The moderator is particularly interested in the way the productions were cast. Both Tartuffe and The Misanthrope are nearly all African American outside of Erik Hellman (playing Alceste in The Misanthrope and Laurent in Tartuffe) and Philip Earl Johnson (playing Tartuffe). “This is very unusual that we cast this company in the way that we have,” says Newell.

McClain notes that black women in classic plays are often resigned to the maid role, using the Nurse from Shakespeare’s Romeo and Juliet and Margaret from Much Ado About Nothing as examples. The audience mutters in agreement. Assuming this to be the case once again, she prepared minor roles from The Misanthrope ahead of her audition. But Newell had a different plan, and asked the actress to read for Elmire in Tartuffe, the role she would eventually be cast in. Gealey, however, approached her audition more brazenly. “When I auditioned for this, I went for Célimène.” She’d been up for the role three times before for different productions, but never clinched it. The biracial actress is pleased to be a part of Court’s production, and craves bringing her own rich life experience to the role. “I am not black alone, I’m not white alone. That’s something I’ve had to embrace about myself. Playing Célimène is really freeing for me. It’s tantalizing because she really does have a place. She has everyone else be confused and unsure. She’s the pinnacle.”

Allen Gilmore recalls his experience playing the title role in Cyrano de Bergerac at Court, and his presence as the long-nosed jack-of-all-arts forced an audience used to José Ferrer and Gerard Depardieu to take a new look at an old play. “We just want you to look at the play from a different perspective. We are still human beings and these are still plays about human beings.” An unexpected and sublime moment comes when Gilmore reads, off-book, a scene from The Misanthrope in which he plays Arsinoé, a treacherous, spidery friend of Célimène. Of course, Arsinoé is also a woman, a boldfaced challenge for an actor who played Turnbo in August Wilson’s Jitney earlier this season. “It was never my intention to play Madame Pernelle. I wanted to audition for Arsinoé. From what I understand, Charlie was pretty taken aback by that one,” says Gilmore. Newell quickly jumps in, “I wasn’t taken aback! I was like, ‘Really!? He’d do that?!’”

Gilmore surprises the audience by informing us that Arsinoé is one of his “bucket list roles,” and after reading aloud a section with Gealey in a voice he called, “a sensible bevel,” the tickled audience could easily see why. Unlike the twenty-two-year-old Bailiwick Repertory production of The Misanthrope, wherein all of the characters were made into gay men, Gilmore is playing the role resolutely as a woman. In the same vein as the casting of African-American actors in traditionally white roles, casting a man as a woman is another way of embracing the versatility, malleability, and transformative quality of these impeccable performers. As Gilmore read the scene, only four days into the rehearsal process, the audience laughed not at a male actor’s feminine affectations, but at his cutely cruel insults.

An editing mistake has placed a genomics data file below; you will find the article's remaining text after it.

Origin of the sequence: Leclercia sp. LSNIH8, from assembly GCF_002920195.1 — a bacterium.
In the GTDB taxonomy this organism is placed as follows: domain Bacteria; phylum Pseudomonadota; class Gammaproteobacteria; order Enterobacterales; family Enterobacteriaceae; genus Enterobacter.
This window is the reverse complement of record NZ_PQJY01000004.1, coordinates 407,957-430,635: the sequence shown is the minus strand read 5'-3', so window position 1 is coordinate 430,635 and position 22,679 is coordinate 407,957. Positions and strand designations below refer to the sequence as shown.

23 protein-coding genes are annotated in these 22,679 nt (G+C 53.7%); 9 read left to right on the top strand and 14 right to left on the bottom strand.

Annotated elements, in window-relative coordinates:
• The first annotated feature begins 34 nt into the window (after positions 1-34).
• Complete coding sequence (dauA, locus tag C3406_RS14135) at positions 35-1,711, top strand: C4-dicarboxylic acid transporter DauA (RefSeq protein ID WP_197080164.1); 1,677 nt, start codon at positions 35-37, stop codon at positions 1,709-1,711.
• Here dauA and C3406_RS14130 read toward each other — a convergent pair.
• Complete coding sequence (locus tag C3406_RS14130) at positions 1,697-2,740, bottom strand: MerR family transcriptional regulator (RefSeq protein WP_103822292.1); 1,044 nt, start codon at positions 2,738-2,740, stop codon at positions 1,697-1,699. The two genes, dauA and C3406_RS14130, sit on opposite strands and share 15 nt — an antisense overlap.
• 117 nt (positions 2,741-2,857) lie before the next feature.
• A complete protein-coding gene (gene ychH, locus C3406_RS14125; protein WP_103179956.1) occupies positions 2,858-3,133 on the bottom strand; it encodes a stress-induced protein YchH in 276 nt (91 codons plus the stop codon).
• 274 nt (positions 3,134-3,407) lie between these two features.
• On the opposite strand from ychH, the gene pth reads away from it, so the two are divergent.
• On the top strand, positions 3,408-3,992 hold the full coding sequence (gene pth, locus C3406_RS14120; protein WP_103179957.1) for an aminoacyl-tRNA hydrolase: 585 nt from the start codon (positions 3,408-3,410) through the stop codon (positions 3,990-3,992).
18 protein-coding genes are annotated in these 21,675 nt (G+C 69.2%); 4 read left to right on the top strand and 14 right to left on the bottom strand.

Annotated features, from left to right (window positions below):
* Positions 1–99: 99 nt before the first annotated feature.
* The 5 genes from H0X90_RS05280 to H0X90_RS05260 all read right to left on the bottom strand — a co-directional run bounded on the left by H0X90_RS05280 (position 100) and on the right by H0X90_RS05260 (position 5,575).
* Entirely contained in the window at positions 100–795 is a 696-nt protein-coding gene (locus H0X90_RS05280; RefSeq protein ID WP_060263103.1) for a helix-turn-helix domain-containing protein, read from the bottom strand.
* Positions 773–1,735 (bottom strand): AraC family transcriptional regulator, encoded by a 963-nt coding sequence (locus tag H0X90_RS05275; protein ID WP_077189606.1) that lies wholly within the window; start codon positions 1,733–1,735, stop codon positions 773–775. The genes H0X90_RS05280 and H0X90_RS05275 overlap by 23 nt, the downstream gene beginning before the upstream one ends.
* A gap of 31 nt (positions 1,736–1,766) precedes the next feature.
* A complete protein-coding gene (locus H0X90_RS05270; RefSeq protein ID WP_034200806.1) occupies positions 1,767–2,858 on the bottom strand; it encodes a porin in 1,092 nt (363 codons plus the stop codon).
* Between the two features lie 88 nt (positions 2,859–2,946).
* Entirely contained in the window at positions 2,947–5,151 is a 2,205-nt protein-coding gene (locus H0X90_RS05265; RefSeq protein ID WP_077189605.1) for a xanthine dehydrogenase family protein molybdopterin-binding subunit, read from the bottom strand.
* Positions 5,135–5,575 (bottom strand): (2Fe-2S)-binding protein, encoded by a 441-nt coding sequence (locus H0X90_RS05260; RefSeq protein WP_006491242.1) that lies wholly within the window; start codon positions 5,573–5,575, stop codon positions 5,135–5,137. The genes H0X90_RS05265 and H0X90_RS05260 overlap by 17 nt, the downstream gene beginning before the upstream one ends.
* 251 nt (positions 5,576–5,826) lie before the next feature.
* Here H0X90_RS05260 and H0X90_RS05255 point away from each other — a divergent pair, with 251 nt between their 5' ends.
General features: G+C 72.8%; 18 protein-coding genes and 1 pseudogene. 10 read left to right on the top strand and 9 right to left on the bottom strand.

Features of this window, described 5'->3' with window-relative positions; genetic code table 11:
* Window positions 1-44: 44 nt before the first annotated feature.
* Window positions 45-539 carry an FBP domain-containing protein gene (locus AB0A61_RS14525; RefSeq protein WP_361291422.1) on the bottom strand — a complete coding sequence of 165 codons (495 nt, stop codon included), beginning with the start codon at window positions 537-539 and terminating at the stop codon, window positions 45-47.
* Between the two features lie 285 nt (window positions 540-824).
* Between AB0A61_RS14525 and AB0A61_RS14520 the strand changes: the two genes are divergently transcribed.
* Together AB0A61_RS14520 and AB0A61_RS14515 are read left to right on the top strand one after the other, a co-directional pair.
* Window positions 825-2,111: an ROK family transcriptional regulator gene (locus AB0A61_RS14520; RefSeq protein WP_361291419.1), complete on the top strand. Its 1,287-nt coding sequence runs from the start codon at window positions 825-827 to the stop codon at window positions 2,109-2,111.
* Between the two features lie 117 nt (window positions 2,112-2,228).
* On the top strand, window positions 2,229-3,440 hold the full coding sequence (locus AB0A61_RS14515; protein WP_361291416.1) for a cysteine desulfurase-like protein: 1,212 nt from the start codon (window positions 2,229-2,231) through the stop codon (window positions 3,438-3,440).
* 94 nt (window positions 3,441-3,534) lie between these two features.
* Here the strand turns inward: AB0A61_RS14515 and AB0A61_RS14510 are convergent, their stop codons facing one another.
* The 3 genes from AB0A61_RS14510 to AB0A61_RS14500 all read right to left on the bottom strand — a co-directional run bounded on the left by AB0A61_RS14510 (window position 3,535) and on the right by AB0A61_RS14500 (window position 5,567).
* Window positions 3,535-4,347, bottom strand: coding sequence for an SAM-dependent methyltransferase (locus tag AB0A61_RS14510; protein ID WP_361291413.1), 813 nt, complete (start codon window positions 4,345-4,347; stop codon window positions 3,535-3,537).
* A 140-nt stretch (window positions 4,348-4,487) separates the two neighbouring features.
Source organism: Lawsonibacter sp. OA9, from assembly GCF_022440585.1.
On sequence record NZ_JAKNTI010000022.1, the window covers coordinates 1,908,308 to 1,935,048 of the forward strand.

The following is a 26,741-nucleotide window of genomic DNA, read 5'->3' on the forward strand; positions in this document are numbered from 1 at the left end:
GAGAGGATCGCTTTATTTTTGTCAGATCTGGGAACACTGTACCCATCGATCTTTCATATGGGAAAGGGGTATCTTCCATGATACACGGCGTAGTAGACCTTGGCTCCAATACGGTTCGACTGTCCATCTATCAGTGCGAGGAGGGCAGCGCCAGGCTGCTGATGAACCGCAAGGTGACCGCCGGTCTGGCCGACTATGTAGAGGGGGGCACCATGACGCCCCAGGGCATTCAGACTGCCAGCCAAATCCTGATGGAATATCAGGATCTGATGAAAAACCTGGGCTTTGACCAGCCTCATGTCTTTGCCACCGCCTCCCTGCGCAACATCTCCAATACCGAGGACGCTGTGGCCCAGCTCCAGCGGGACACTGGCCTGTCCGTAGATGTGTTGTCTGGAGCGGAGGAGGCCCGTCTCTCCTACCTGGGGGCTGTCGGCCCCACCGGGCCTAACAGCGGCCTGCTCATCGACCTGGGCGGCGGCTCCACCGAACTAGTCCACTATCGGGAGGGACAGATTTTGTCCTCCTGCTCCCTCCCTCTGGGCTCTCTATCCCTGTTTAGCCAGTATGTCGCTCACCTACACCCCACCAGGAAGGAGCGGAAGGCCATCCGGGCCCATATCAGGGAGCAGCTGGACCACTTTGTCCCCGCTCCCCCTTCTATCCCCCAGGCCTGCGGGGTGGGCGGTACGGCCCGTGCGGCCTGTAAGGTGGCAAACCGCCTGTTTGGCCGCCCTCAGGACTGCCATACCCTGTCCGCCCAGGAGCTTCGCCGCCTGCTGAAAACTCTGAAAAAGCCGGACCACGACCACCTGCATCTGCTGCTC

Usually one thinks of the scholars, the bookworms, as the traditionalists: the folks who prefer to be content with the past rather than push the boundaries of the future. This conference shatters that stigma. The moderator and audience members are intrigued and pleased by the diverse casting and Newell’s period-non-specific approach to the Molière’s plays, so treasured in France. One woman in the crowd expresses particular satisfaction with a male actor playing a female role because it’s a marriage of the old and the new. What’s totally edgy for us today was traditional in France during Molière’s lifetime. Maneuvers like that are very much the spirit of Newell’s approach to his work at Court Theatre. “The world’s changed and I’ve changed,” but the play adapts and takes on new meaning. “And isn’t that the definition of a classic?” ◼

Photos by Joe Mazza. View more photos of the 2013 Molière Conference at the University of Chicago.

Posted on May 1, 2013 in Productions